Now GM has taken that connectivity a stepfurther, to remind owners about maintenance.Starting last August, owners who used any non-emergency OnStar function were reminded ofoutstanding recall noticeswhich they alsoreceive through the mailand were connected todealers to schedule a repair visit. Beginning thispast January, OnStars central computersbegan e-mailing owners to remind them ofupcoming maintenance tasks like oil changesand to confirm that the vehicles safety sys-tems are working properly.
The OnStar system consists of a digital cellulartelephone built into the vehicles audio system, alongwith a six-channel Global Positioning Systemreceiver that continuously pinpoints its location.OnStar monitors dozens of functions with sensorsthat collect data on acceleration, braking, steeringangles, body roll, oil pressure, gasoline level, andmore. It can also detect when a vehicle is beingdriven "too aggressively" by comparing a carsperformance data to its norms. If OnStar deems thecars on-road activities too extreme, it calls the driverto make sure everythings all right.
www.spectrum.ieee.org April 2006 | IEEE Spectrum | NA 37
BRIGHT IDEA: Head-lights on the Chrysler300C can switch auto-matically between thehigh and low beams.
CAR CONNECTIVITY: The OnStarsystem reminds owners ofvehicles like thisYukon about necessary maintenance.
In the United States, diesel engines stillcall up images of roaring 18-wheelers atbestand smoky, unreliable 1980s Olds-mobiles at worst. In Europe, on the otherhand, more than half of all passenger carssold have diesel engines, and some of themare among the best appointed and mostprestigious in their lines. But those dieselscant be brought across the Atlantic,
because the United States puts far morestringent controls on emissions, andbecause the cleaner diesel fuel widelyavailable in Europe hasnt yet reached U.S.pumps. The few diesel vehicles now soldin the United States by Mercedes-Benz,Volkswagen, and Jeep are available in45 states. But of the five states where youcant get them, two are auto-marketwhoppers: California (which has ultrastrictemission standards) and New York (which,like three other Northeastern states, hasadopted the California standards).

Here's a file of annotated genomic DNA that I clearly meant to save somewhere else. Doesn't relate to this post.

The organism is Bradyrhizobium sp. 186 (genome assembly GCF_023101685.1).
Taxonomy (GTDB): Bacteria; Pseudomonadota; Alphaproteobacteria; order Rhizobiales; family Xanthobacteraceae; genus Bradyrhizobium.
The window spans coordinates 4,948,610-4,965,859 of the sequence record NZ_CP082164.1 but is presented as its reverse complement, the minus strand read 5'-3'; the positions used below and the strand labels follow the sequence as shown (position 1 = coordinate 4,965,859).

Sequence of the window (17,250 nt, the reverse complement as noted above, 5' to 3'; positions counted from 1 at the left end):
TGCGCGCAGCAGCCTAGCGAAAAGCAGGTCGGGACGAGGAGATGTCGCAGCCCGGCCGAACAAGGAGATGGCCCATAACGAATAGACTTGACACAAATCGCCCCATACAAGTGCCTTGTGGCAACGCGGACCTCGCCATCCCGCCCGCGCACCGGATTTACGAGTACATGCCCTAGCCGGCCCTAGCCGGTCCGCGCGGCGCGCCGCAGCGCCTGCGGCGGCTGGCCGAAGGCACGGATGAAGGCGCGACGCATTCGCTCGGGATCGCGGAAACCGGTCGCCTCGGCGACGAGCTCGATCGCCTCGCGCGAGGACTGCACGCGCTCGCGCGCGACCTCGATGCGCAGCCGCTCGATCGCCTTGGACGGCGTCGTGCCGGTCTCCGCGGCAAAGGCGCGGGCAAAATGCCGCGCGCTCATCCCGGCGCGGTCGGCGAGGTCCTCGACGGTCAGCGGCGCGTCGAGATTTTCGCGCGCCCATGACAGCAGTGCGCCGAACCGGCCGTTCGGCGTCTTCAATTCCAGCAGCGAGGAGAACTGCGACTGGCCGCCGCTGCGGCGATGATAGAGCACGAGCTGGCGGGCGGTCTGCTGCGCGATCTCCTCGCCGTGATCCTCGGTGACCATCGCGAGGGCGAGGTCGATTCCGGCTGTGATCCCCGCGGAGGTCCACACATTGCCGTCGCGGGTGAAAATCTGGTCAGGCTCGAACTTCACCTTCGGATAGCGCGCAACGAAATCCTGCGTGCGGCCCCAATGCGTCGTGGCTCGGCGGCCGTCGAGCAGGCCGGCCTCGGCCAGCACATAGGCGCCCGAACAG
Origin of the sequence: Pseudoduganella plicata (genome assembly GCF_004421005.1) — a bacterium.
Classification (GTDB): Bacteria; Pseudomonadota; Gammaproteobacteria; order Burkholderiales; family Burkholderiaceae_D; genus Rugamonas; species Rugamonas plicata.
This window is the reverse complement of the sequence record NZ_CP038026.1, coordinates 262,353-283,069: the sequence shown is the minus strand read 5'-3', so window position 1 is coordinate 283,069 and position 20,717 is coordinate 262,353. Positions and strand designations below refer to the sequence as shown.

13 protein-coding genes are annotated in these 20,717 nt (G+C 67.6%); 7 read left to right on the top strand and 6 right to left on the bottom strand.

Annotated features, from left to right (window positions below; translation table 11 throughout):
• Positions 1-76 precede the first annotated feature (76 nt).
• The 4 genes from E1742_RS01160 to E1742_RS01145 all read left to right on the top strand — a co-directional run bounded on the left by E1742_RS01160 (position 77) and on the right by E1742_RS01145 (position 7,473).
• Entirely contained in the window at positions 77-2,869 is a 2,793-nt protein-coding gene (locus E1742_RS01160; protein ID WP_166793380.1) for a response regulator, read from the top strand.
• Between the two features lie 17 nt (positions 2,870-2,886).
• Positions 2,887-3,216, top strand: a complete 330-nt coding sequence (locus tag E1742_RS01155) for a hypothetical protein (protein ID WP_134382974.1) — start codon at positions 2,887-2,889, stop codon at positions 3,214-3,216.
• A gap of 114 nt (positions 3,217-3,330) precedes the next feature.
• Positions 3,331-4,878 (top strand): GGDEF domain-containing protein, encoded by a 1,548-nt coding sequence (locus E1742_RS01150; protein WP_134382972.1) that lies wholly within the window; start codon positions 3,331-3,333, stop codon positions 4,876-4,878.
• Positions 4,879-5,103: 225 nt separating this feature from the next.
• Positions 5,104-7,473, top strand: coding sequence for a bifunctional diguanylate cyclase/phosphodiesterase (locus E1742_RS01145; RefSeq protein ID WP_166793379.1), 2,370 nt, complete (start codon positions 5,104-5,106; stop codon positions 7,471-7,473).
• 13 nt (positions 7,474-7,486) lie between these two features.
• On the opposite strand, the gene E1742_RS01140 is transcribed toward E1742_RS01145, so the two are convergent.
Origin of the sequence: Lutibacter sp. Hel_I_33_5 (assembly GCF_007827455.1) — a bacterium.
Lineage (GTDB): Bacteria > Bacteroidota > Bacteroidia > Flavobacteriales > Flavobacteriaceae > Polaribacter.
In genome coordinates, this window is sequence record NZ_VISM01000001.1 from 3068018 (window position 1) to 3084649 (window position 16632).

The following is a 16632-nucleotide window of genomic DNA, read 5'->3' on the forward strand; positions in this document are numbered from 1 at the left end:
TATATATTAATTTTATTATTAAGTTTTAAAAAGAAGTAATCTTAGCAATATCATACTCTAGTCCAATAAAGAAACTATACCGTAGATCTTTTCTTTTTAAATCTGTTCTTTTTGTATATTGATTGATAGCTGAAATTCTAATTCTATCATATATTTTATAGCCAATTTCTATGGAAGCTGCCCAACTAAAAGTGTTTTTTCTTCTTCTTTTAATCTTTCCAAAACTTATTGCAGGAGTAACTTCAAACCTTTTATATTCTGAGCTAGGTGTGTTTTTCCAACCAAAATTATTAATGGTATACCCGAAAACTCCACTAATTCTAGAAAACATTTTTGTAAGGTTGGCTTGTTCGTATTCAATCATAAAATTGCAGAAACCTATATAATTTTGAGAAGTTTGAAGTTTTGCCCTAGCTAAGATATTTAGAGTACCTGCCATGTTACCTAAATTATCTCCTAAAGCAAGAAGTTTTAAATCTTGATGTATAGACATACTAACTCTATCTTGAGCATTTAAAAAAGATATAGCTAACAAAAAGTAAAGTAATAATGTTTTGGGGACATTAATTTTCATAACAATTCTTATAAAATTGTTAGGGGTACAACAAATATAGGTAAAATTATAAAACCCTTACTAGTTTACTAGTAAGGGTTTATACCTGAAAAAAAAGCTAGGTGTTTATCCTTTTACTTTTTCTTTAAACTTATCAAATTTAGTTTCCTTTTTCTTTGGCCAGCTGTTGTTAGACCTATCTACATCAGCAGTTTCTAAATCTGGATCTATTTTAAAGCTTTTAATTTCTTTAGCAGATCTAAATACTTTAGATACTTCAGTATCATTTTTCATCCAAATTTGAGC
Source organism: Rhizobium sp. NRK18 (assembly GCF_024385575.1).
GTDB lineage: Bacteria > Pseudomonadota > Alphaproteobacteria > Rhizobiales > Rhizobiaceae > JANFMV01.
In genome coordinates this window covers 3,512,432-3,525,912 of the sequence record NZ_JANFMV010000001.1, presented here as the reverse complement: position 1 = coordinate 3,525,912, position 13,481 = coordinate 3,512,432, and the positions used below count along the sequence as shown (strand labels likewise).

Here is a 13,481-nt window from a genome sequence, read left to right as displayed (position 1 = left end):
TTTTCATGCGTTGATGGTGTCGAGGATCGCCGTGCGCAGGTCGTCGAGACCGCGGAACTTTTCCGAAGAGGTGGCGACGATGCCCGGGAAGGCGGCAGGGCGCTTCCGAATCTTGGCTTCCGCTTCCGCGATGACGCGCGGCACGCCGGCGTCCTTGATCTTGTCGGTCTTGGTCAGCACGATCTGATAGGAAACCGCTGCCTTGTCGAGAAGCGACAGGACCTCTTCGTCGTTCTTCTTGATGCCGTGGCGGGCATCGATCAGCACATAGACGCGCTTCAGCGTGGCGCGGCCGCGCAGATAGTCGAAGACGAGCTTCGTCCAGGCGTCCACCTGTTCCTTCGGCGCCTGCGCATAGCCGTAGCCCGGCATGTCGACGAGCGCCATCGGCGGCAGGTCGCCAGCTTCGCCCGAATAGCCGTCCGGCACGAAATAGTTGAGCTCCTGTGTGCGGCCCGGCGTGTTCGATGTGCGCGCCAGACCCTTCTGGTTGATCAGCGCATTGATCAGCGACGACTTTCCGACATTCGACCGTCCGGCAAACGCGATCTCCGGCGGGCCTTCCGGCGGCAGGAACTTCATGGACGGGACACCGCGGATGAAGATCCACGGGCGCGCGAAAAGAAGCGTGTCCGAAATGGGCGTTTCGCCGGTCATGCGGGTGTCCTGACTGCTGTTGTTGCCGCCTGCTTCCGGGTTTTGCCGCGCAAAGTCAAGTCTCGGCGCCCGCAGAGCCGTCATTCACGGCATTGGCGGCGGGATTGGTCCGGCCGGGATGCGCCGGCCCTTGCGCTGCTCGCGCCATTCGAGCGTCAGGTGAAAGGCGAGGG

To make the grade, Mercedes-Benzdeveloped the Bluetec diesel engine. In
its basic form it scrubs the exhaust inno fewer than three cat-
alytic converters. First,
an oxidizing converter treats hydrocarbonsand carbon monoxide in the exhaust.Second, a new DeNOx storage catalyticconverter adsorbs nitrogen oxides (NOx)on the surface of the many fine grains ofactivated carbon of a filter; later, that storedNOx is flushed out and shunted back intothe combustion process, where it is largelydecomposed. Meanwhile, troublesomeparticulates collect on a filter hot enoughto burn them away, so that nobody everhas to clean the thing. Finally, a thirdcatalytic converter cleans the treatedexhaust further in a process known asselective catalytic reduction.
A more complex form of Bluetecreplaces the DeNOx (stage two) converterwith a system that injects liquid urea intothe exhaust gas, where it releases ammo-nia, allowing the final catalyst to convertNOx into nitrogen and water. The carcomes with a 20-liter tank of urea thatis designed to last for 20 000 kilometers(roughly 12 000 miles)long enough,Mercedes says, to leave the refilling ofthe tank for scheduled maintenance atthe dealership.
The treatment cuts NOx emissions byup to 80 percent over the E 320 CDI, anIEEE Spectrum Top 10 Tech Car last year.
The E 320 Bluetecs 155-kilowatt(208-horsepower) 3.0-L turbocharged V6diesel engine develops 540 newton-meters (398 pound-feet) of torque
Japans tiny kei cars, unknownin the United States and rarely
seen in Europe, were created in re-sponse to laws that give owners reducedtaxes and insurance costs andbest ofall, in Japans crowded cities, anywayfree parking. To qualify, a car must beno more than 3.4 meters long, 2 metershigh, and 1.48 meters wide, and its enginemay displace no more than 0.66 liters,or 660 cubic centimeters, and produce nomore than 47 kilowatts (63 horsepower).
Daihatsu, Honda, Mazda, Mitsubishi,Subaru, and Suzuki sell kei cars, andmany offer high-performance versionsthat pack nearly as much advanced tech-nology per cc as the gargantuan BugattiVeyron 16.4 (see Endnote). The best ofthe bunch is Subarus R2 Type S, newlyrevised for 2006, because it alone blendsall-wheel drive with a continuously varia-ble transmission (CVT).
a teaspoon under the allowed displace-ment. Unlike some of its kei competitors,it has not three cylinders but four, withfour valves per cylinder controlled by...